Life on Mars, New York Style
By Guy Adams
Life on Mars is the latest in a spate of British programmes to cross the Atlantic – and it has gone down a storm, reports Guy Adams
The cars are bigger. New York looks even meaner than the squalid- yet-homely Manchester where DCI Sam Tyler first woke up after being mysteriously transported back to 1973. But the sideburns have stayed more or less the same.
America got its first taste of Life on Mars last night, as the BBC’s nostalgic cop show became the latest British TV hit to be re- modelled for a transatlantic audience, transporting viewers to Manhattan’s tough East Village at the time when hair was long, lapels were wide, and police brutality came as standard.
The show’s heavily-advertised premiere marked one of the biggest new drama launches of the autumn season. In addition to a prime- time slot on the ABC network, it boasted big production budgets and an all-star cast led by Harvey Keitel, in his debut TV drama appearance.
On the evidence of the pilot episode, it will stay doggedly true to the UK original.
About three-quarters of the dialogue has remained the same, and the plot, in which a present-day detective is hit by a car and wakes up 25 years earlier, is almost identical.
Critics say the comic success of both versions of Life on Mars hinges on social and technological differences between the 1970s and the present day. In addition to period clothes and cars – which star in plenty of chase scenes – the programme brings to life an era when police work was done via rotary telephone and typewriters.
“Aesthetically, Life on Mars is to the 1970s what Mad Men is to the early 1960s,” said The New York Times, which declared the programme’s debut “strange and exhilarating”, adding: “It is a drama festooned with vintage artefacts like eight-track tapes, sideburns, wide-collar shirts and episodes of Kojak, and saturated with music by the Rolling Stones, The Who and David Bowie.”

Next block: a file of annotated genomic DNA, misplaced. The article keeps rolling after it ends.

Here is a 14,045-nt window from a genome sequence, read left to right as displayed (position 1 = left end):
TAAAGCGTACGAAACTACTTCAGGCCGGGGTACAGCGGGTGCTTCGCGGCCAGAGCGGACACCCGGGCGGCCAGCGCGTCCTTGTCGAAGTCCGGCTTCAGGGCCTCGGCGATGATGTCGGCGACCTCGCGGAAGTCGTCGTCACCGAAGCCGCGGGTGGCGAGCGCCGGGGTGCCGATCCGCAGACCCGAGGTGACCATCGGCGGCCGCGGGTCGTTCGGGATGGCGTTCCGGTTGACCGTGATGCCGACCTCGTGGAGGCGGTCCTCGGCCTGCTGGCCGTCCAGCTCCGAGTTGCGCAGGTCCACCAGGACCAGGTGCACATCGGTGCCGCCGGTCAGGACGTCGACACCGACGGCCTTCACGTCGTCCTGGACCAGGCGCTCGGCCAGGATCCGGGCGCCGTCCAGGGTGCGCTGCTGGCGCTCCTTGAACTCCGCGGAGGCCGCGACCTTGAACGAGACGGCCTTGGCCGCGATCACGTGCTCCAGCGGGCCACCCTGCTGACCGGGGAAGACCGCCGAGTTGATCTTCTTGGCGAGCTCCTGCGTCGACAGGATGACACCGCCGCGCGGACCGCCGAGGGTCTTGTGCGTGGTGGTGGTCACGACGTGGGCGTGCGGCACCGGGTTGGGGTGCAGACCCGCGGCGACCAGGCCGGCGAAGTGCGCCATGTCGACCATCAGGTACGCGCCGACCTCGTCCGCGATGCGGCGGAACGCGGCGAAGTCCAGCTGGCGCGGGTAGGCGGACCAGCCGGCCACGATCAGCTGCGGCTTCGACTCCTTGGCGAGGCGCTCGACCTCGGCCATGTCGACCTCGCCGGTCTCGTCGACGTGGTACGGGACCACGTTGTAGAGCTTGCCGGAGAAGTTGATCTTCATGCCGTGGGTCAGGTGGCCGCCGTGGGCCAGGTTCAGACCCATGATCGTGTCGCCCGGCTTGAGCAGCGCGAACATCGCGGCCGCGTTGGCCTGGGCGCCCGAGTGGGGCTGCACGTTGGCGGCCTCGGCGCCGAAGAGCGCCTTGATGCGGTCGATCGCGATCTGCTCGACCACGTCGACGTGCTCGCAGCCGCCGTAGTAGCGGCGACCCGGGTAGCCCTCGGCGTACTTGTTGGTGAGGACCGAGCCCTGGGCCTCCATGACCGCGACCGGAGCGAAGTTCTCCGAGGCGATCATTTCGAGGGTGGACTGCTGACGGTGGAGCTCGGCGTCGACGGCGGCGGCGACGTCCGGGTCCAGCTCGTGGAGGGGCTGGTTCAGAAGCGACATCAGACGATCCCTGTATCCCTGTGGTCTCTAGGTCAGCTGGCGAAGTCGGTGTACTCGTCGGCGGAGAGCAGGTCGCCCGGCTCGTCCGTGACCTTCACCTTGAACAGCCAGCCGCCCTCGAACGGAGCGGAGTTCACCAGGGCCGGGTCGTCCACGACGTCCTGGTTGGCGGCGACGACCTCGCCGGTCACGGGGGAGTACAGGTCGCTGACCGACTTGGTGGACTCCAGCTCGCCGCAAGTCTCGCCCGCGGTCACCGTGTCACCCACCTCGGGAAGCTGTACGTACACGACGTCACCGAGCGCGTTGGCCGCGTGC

Although viewing figures will not become available until the weekend, the imported show has already been highly acclaimed by most critics, who have been starved of their usual quota of new drama series thanks to the writers’ strike which effectively shut down production for much of the spring.
USA Today deemed Life on Mars “one of the best hours of new TV this fall”, while Variety said the show was “splendidly cast, handsomely produced, and conceptually intriguing”. The Hollywood Reporter deemed the plot “exciting enough to make you swallow the premise and beg for more”.
Many pundits applauded the performance of Keitel and his fellow star Michael Imperioli, best known as Christopher Moltisanti in The Sopranos. The lead role of Sam Tyler, played by John Simm in the UK version, has been given to a little known Irish actor called Jason O’Mara.
The new show had a slightly tortured path to America’s screens. The original pilot was set in Los Angeles, but was scrapped for both aesthetic reasons and the tax breaks offered to TV companies prepared to film in New York. Many have now noted that its launch is ironically timed, given that America’s current difficulties – economic turmoil, high oil prices and growing unemployment – feel like a throwback to the 1970s.
Several other British programmes have also been re-made for American TV audiences lately, including American Idol, Dancing With the Stars and The Office. This week, NBC Universal bought Carnival, a UK production company, for more than $50m (30m), in a move expected to herald a further rash of imports. Meanwhile Fox announced it had bought rights to remake Absolutely Fabulous, the BBC show starring Jennifer Saunders and Joanna Lumley, which failed in a previous reincarnation for US viewers during the 1990s.
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